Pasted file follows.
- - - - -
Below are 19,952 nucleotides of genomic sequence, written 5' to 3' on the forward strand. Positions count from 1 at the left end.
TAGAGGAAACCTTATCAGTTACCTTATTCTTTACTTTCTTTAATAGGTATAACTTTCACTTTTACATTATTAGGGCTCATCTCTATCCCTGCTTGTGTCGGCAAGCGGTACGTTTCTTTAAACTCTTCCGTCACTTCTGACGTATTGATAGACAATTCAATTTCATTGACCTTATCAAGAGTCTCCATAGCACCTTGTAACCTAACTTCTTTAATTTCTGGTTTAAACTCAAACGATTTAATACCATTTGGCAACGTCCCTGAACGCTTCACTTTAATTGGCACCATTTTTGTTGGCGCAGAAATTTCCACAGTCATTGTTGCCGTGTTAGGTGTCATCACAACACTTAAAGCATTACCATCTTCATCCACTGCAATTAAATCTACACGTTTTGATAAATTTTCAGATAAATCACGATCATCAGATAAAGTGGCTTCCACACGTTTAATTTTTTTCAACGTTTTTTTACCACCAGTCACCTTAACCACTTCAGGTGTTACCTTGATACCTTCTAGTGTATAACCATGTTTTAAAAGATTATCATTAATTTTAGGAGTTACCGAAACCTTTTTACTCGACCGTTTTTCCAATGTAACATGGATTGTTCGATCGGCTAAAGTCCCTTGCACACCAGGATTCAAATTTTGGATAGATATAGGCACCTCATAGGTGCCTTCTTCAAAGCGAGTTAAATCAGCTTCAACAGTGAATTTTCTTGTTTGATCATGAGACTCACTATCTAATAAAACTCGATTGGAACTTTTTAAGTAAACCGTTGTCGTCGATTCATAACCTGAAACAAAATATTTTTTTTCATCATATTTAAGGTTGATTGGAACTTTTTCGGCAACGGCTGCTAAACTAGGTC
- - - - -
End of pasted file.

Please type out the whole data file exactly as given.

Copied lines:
Below are 19,952 nucleotides of genomic sequence, written 5' to 3' on the forward strand. Positions count from 1 at the left end.
TAGAGGAAACCTTATCAGTTACCTTATTCTTTACTTTCTTTAATAGGTATAACTTTCACTTTTACATTATTAGGGCTCATCTCTATCCCTGCTTGTGTCGGCAAGCGGTACGTTTCTTTAAACTCTTCCGTCACTTCTGACGTATTGATAGACAATTCAATTTCATTGACCTTATCAAGAGTCTCCATAGCACCTTGTAACCTAACTTCTTTAATTTCTGGTTTAAACTCAAACGATTTAATACCATTTGGCAACGTCCCTGAACGCTTCACTTTAATTGGCACCATTTTTGTTGGCGCAGAAATTTCCACAGTCATTGTTGCCGTGTTAGGTGTCATCACAACACTTAAAGCATTACCATCTTCATCCACTGCAATTAAATCTACACGTTTTGATAAATTTTCAGATAAATCACGATCATCAGATAAAGTGGCTTCCACACGTTTAATTTTTTTCAACGTTTTTTTACCACCAGTCACCTTAACCACTTCAGGTGTTACCTTGATACCTTCTAGTGTATAACCATGTTTTAAAAGATTATCATTAATTTTAGGAGTTACCGAAACCTTTTTACTCGACCGTTTTTCCAATGTAACATGGATTGTTCGATCGGCTAAAGTCCCTTGCACACCAGGATTCAAATTTTGGATAGATATAGGCACCTCATAGGTGCCTTCTTCAAAGCGAGTTAAATCAGCTTCAACAGTGAATTTTCTTGTTTGATCATGAGACTCACTATCTAATAAAACTCGATTGGAACTTTTTAAGTAAACCGTTGTCGTCGATTCATAACCTGAAACAAAATATTTTTTTTCATCATATTTAAGGTTGATTGGAACTTTTTCGGCAACGGCTGCTAAACTAGGTC